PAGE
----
I agree too Seabee and JB! I recall the ‘first job’ for which I earned money from my parents was at age 4 – to install switch plates and outlet covers in the house that ‘we’ were building. Took me days since I couldn’t reach the switches and had to drag a chair around. It was a brilliant move – kept me busy and out of their hair, developed my hand coordination and best of all I felt so accomplished because I had really helped (built my self esteem). I think that is what started me on the path of DIY home projects of many ilks over decades. Kids will respond to a job that they are trusted to complete or that they want or need – paint their room or additional shelf in their closet that they again own the outcome. Aim high and accept errors as learning if they fall a bit short. Given the scenario is a power outage, outdoor chores like raking leaves or shoveling snow that can also have fun aspects are both beneficial and bonding. Have them cook dinner without power or help plan the meals if they’re too young to cook.
Linnet - February 9, 2021
I don’t have youngsters either, so I can’t really comment on keeping them busy.
For myself, I also have a portable solar panel and several powerbanks that will keep most of our smaller devices charged.
Books, a whole caseful, I love the classics and a good gothic horror never goes amiss (Dracula and the Woman in Black)
I also knit and have plenty of wool on hand to knit something, or sewing.
Alicia - February 10, 2021
Playing cards. Learn several games Even solitaire has a lot of varieties. Teach them poker if you like. I played with pennies or candies as a kid. Spent several power outages playing Euchre or Monopoly.
Robert LarsonContributor - February 10, 2021
I’ve never heard of Euchre before, i’ll have to check that out.
I went to https://bicyclecards.com/rules/ and printed off multiple card game rules and have that in with a deck of cards in my when I go camping. I tend to forget to play some games over the years and this allows me to have a long list of various games to choose from.
Alicia - February 10, 2021
I’m showing my midwestern heritage. Euchre is pretty popular in Ohio, Michigan and Kansas at least. I’ve found players in or from those areas. Most of my friends in Maryland and California hadn’t heard of it either.
Robert LarsonContributor - February 11, 2021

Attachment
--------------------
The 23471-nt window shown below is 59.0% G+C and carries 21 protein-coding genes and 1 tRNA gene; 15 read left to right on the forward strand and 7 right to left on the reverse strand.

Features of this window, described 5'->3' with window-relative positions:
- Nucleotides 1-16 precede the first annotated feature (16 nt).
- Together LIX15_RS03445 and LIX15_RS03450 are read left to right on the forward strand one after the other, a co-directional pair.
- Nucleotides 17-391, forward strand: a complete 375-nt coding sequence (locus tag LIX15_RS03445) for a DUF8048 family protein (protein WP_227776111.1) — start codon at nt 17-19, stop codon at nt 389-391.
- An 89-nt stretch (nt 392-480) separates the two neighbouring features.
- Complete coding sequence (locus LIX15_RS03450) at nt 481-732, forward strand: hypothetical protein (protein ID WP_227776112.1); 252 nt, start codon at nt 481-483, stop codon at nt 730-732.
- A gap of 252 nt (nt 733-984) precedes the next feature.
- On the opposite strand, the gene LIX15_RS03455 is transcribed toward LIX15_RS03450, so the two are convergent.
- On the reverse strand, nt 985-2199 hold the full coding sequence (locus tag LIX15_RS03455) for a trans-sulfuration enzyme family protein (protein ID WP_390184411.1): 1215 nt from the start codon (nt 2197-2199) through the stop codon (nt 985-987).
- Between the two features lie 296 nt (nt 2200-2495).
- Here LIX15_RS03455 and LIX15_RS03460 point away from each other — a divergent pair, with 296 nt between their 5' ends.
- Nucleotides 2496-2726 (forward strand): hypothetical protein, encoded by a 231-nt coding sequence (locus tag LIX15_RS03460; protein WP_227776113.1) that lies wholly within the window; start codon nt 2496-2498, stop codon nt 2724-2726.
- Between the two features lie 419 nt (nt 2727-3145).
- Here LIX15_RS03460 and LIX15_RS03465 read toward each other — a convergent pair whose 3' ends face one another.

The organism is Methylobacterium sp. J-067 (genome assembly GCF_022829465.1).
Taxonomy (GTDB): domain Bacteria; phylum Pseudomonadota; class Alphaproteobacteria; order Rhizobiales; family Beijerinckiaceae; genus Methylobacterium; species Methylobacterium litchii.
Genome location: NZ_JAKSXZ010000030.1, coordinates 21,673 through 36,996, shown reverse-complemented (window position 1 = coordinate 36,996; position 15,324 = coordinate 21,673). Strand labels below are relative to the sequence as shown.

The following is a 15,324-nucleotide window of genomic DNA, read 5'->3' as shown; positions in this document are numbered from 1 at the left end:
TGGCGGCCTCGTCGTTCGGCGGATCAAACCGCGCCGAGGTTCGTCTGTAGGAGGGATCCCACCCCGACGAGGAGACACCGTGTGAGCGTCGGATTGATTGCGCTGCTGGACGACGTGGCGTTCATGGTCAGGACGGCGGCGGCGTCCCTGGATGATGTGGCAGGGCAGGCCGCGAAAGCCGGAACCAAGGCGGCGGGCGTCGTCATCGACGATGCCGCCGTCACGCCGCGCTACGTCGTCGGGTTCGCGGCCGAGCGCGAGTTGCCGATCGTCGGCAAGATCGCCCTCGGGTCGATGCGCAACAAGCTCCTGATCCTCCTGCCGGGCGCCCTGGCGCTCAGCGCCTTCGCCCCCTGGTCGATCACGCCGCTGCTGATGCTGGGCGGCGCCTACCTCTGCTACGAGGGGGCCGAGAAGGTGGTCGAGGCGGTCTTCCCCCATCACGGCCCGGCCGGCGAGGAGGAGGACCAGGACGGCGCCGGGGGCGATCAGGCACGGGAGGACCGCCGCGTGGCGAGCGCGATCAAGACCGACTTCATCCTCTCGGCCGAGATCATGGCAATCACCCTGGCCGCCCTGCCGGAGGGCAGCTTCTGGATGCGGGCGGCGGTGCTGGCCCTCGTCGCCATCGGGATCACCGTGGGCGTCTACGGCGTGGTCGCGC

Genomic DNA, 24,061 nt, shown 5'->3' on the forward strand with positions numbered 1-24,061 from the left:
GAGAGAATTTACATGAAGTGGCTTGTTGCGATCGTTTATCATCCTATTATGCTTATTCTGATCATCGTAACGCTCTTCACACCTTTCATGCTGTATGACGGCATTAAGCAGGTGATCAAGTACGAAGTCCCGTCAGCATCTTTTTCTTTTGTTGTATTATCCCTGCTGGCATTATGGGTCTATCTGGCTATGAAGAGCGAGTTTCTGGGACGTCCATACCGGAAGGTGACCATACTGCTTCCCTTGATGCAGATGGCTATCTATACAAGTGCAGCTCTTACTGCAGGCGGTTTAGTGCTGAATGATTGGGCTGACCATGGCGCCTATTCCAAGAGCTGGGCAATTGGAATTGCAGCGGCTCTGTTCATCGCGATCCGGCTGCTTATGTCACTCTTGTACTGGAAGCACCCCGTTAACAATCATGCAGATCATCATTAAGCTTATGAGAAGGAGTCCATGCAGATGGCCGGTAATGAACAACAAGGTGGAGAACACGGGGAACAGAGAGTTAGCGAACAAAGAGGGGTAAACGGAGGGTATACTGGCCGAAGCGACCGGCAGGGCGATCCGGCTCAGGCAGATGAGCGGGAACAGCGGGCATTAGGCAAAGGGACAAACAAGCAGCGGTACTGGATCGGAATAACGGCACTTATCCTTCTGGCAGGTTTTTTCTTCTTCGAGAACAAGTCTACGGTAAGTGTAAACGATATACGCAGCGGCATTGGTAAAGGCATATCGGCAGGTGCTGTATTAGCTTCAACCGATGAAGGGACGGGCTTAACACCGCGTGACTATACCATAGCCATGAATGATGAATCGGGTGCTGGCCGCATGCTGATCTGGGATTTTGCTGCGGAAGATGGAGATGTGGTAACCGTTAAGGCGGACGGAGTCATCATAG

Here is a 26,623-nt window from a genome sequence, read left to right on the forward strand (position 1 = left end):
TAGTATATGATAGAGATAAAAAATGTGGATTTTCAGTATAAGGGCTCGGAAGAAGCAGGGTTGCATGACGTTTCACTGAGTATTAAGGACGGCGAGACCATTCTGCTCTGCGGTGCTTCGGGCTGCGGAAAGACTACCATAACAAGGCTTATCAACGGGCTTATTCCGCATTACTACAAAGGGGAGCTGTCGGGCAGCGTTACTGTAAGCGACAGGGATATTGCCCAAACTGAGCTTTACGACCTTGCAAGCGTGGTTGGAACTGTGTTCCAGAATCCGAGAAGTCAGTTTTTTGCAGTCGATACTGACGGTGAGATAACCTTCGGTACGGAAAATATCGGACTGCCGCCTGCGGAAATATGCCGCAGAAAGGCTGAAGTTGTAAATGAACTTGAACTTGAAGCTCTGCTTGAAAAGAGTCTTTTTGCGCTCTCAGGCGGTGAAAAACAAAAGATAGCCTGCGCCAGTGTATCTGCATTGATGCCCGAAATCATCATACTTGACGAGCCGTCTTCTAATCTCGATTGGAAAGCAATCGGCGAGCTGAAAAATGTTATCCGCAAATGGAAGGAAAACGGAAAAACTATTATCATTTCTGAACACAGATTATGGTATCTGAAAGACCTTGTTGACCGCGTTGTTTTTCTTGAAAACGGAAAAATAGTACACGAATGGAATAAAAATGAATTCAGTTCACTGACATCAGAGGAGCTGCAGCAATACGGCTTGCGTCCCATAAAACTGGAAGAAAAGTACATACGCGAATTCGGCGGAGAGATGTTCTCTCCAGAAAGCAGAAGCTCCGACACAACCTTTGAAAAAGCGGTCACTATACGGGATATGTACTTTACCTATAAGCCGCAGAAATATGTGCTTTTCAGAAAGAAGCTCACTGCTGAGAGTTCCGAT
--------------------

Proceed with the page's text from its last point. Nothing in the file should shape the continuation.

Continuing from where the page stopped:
I like that flex deck, it sure adds so many more games that you could play. I’m going to have to get one of those!
Bob - February 11, 2021
For both a cabin fever remedy and an education program for both kids and those needing refresher training, glance at above link.
The cards have survival tips per card. There’s a deck for urban survival, one for the wild berries NOT to consume, …
Am posting link for illustration only. I have no connection to this company. There are other companies also selling these types of cards.
Teach the kids about the Big Dipper and why not visible in the southern hemisphere (when on surface of ground at least !)
Gideon ParkerStaff - February 11, 2021
Those are pretty neat Bob, thanks for sharing. I like items that have multiple uses, so having cards with survival tips and knowledge would me much more valuable for something like a bug out bag than your standard desk.
Watermelon Samurai - February 11, 2021
Puzzles are our go-to entertainment during hurricanes and/or when the power goes out. They keep us occupied for hours.
When we’re finished with a puzzle, we swap it for another one from someone else. We have several friends who like puzzles and so we circulate them around.
As an aside: When I was a kid, we had lots of puzzles with pictures of food on them: cheese or ice cream or fruit or whatever. I have fond memories of working on the puzzle together as a family in the evenings, and then we’d have a snack of whatever was in the puzzle picture. My favorite puzzle was the one with the banana split on it…
Gideon ParkerStaff - February 11, 2021
That’s a really nice memory! Banana splits are awesome
Miss Kitty - February 21, 2021
Reading, of course. Crossword puzzles or word searches. Any crafts. If it’s too dark for any of these, tell made up stories or riddles, sing (unless you need to practice opsec) or get out old family stories – that is nice to pass on family history to the kids.
Sleepwalker - March 19, 2021
We had our power out for about week last September(I think) after a massive windstorm. My kids range from 9 to 16. What my wife and I learned was to use the light you have in the day for outside activities. If the suns out, send the kids out too.
At night we found that glow stick were really good for entertaining the kids. Luckily we had a couple of couple of these tubes from walmart with 100 glow sticks in them (I don’t have a clue why we had them). Even the 16 year old had fun with them. They invented games to play with them and found lots of fun and weird things to do with them.
The kids were so entertained I bought more glowsticks after the power came back on, I just keep them in the same place as the flashlights.
Robert LarsonContributor - March 19, 2021
So there is a purpose for the glow sticks in the premade emergency kits…
I remember one New Years Eve, my sister and I booked a hotel room downtown and enjoyed the holiday but also had bought like 10 dollars of glow sticks from the dollar store. And each pack had like 15 glow sticks in them, so we had 150 glow sticks. We activated them all and had a glow stick fight throwing them at each other in a pitch black room and having fun with them.